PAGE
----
It has always been a rite of summer. Like sweet corn and strawberries, the arrival of a new crop of interns at Churm Media is a sure sign that the days are growing longer and our newsroom will soon become a beehive of nervous energy.
Sure enough, on a recent weekday morning, 10 fresh faces were positioned around our conference room table for lunch and orientation. If they had been wearing sweatshirts, the fronts would have read: San Diego State, UCI, Cal, Texas, Cal State Long Beach, UC Riverside and CSUF. Their majors are journalism, with an emphasis in print, broadcast and digital media. We even have two marketing interns working in our event-and-design agency, Ripe Orange. It is a full class, and not everyone who applied was accepted. The crush of interest to learn how to write, fact check, edit video and post website content – or learn to service clients and their needs on the marketing and sales side of our business – is not surprising.
A shortage of summer jobs and intense competition for what few full-time opportunities do exist has significantly ratcheted up the importance and pursuit of internships. It used to be that most underclass students would look for summer work to earn extra money when not at the pool or beach. Taking a break from academics and career planning was on the summer syllabus only when the last spring exam was over. Landing an internship was something contemplated near the end of undergraduate studies as a stepping stone from the classroom to a Monday-through-Friday job.
However, with 2 million Americans unemployed and tens of thousands more occupying part-time jobs that returning college students normally filled come May and June, the employment market is tighter than a sealed Tupperware container. Scrambling to get an edge on the deepening reservoir of talent chasing fewer and fewer positions in many industries, first- and second-year students today are forgoing the Ferris Bueller-type summer. They are passing on waiting tables or clerking at retail stores in search of real hands-on experience that could make a difference down the line.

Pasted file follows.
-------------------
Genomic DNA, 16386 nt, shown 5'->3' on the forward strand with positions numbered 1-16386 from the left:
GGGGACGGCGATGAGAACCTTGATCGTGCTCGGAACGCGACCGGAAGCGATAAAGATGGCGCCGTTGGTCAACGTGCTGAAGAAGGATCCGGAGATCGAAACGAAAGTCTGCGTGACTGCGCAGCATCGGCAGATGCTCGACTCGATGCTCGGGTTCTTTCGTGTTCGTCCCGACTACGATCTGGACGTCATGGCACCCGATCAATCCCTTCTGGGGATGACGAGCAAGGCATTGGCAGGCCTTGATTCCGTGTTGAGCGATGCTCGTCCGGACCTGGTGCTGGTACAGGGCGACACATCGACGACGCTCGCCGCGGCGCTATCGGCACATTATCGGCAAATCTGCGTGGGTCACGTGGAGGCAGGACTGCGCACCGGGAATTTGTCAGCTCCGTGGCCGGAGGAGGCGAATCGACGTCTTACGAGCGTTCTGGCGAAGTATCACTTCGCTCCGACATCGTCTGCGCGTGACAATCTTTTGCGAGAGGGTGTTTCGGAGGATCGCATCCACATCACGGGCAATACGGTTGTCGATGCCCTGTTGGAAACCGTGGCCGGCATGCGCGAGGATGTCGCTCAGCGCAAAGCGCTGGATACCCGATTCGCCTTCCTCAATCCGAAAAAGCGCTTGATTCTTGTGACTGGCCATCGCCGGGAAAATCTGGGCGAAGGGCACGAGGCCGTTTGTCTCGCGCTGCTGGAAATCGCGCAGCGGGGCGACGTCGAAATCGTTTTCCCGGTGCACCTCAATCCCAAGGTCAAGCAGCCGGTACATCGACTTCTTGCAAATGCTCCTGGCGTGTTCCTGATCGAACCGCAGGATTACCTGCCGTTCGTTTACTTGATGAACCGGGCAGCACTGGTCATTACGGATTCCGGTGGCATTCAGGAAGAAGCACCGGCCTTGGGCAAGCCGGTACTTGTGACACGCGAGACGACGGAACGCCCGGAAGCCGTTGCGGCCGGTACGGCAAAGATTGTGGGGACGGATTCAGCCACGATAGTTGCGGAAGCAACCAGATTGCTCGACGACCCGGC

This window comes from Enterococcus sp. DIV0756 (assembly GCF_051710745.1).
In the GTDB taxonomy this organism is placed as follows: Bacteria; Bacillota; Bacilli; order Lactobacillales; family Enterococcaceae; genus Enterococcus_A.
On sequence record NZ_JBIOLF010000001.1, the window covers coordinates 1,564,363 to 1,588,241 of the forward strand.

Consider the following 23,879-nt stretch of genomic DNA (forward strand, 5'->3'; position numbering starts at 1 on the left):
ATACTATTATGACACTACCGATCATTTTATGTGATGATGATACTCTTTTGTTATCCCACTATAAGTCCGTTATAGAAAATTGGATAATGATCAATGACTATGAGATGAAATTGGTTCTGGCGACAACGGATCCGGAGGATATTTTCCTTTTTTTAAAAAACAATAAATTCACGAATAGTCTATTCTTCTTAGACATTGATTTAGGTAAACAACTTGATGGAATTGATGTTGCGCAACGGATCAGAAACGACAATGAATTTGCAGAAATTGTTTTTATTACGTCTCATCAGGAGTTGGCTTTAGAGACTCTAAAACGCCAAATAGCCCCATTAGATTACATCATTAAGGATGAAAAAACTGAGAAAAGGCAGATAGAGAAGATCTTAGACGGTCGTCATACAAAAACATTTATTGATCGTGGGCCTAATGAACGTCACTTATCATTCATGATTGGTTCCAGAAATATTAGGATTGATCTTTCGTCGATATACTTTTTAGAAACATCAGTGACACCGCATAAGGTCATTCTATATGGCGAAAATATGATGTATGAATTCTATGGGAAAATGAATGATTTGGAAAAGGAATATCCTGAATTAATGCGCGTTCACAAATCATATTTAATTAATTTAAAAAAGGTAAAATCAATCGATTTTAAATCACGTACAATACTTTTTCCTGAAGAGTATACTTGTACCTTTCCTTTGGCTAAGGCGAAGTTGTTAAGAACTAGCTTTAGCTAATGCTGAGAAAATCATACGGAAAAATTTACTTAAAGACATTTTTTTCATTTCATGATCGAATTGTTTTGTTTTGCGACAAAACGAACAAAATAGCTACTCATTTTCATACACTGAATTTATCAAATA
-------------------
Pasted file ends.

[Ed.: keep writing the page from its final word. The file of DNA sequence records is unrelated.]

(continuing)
Churm Media is proof of this phenomenon. We’ve had a summer intern or two for most of our 21 years in business. But these days we have interns year round, and the past few summers, with the economy in the tank and unemployment for twenty- somethings hovering around 16 percent, the crowd of interns filling every nook and cranny of our content and art departments is eye opening. Some in our program this year have told us they are doubling down and volunteering to work more hours at Churm Media rather than taking a second job to supplement their income. Why? It’s the hunger for experience and, perhaps, a fear that when they receive that diploma there won’t be an opportunity waiting for them.
The recession, advances in technology and the emerging challenge from skilled labor forces around the world are squeezing the employment market for college graduates. A four-year degree is the new baseline to get noticed. It’s not a guarantee you’ll get an offer and a career. It’s the ticket to the interview only. The difference may well be how much additional experience beyond the classroom a job candidate can bring to a position that two dozen others are vying for. We’re lucky to have so much talent under our roof. I am sensing that the feeling is mutual. firstname.lastname@example.org
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